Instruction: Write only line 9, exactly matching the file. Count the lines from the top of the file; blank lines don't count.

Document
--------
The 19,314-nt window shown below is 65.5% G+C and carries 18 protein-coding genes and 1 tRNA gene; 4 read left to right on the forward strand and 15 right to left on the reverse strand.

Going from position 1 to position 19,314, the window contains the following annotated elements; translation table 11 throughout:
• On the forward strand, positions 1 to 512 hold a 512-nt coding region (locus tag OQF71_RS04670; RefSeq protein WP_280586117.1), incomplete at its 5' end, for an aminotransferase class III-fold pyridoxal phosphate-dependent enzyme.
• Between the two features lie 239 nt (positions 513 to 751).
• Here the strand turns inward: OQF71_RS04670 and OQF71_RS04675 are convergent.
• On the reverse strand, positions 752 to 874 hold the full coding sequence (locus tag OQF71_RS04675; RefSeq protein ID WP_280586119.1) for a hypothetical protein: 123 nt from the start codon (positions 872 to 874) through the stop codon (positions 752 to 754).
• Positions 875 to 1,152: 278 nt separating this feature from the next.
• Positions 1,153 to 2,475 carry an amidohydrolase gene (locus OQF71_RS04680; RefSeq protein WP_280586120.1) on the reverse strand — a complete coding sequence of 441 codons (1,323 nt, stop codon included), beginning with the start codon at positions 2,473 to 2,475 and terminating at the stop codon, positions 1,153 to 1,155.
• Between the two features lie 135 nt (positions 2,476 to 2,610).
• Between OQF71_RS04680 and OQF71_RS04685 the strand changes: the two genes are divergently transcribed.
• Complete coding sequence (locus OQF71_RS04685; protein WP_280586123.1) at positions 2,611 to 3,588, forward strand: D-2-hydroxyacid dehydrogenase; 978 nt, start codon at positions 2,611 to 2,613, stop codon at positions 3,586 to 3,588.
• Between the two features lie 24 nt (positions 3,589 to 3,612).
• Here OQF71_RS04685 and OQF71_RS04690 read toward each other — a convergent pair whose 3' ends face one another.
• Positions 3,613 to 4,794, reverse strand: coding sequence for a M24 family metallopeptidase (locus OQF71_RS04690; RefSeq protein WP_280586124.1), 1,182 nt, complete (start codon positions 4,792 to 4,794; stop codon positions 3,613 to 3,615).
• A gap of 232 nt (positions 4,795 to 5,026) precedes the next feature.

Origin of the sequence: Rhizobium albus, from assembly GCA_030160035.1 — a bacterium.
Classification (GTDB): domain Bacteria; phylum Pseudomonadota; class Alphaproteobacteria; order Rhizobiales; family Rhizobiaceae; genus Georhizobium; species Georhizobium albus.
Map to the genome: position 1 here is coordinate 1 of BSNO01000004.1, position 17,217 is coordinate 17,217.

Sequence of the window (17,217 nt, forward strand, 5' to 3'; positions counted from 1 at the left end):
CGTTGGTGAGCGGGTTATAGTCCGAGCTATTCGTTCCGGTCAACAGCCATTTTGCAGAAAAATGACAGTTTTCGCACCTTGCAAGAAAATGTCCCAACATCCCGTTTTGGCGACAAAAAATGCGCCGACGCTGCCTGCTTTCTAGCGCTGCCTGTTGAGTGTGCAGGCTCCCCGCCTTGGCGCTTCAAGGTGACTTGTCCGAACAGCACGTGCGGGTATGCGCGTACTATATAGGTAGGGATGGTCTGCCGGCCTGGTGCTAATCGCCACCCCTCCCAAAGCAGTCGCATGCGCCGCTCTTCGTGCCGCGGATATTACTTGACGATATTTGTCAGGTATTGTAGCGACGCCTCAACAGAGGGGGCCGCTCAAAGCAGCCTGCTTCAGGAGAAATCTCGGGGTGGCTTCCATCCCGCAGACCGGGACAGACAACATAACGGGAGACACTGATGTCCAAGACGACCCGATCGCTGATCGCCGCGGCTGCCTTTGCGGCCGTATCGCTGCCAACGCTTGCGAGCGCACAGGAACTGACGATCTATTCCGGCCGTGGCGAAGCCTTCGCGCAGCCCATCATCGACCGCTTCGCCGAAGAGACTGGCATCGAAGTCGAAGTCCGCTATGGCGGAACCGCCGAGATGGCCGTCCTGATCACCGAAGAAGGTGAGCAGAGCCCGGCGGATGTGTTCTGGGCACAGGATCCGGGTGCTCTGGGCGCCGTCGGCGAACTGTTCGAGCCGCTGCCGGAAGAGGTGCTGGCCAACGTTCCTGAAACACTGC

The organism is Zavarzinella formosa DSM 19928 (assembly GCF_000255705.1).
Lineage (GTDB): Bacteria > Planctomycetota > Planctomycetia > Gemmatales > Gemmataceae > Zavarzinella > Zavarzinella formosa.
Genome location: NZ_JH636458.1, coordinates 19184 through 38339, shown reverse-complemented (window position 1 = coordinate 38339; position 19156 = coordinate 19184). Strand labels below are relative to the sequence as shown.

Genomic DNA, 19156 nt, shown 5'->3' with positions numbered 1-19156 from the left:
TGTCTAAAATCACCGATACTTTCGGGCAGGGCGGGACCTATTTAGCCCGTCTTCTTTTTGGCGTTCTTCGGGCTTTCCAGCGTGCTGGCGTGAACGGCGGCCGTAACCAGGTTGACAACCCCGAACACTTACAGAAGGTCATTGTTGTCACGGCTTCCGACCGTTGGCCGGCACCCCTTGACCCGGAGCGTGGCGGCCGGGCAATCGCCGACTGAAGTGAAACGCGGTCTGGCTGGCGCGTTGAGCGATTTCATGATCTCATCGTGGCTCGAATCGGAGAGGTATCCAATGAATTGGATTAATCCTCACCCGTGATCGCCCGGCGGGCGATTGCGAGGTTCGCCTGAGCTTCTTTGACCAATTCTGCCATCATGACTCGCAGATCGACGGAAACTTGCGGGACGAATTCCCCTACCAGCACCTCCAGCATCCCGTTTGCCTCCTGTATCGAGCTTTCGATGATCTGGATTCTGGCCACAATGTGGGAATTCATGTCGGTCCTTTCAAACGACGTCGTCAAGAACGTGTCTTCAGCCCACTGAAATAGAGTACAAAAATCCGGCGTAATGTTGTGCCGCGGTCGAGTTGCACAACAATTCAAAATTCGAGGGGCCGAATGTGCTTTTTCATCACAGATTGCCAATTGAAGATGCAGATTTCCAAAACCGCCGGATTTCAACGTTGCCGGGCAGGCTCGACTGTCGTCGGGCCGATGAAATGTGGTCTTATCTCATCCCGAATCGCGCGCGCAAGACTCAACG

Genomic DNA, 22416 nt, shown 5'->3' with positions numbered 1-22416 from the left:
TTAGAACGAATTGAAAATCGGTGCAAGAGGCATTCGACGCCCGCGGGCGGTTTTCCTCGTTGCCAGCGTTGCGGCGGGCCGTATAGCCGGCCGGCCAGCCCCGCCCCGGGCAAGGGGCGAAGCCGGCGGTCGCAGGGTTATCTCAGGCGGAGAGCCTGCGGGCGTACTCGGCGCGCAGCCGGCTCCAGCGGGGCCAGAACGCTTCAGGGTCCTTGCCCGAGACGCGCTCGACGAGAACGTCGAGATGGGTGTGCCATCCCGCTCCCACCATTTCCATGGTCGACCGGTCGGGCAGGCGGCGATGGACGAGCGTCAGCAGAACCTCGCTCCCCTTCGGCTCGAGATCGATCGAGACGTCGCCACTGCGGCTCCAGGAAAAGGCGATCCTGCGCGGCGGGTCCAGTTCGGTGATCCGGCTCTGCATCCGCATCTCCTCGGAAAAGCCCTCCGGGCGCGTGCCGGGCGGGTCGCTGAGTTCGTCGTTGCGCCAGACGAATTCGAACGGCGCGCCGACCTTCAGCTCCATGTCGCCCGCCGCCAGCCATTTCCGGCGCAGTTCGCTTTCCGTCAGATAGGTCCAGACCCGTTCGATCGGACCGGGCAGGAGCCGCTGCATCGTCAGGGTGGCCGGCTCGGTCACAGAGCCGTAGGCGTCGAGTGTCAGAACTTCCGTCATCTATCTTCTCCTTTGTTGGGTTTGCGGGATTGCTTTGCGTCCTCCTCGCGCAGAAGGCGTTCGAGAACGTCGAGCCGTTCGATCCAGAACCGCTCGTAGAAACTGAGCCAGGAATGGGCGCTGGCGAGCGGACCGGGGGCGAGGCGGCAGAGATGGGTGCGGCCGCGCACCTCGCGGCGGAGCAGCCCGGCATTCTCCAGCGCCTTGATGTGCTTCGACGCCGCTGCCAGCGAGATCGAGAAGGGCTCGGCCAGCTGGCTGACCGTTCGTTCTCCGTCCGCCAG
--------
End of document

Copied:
• Between the two features lie 135 nt (positions 2,476 to 2,610).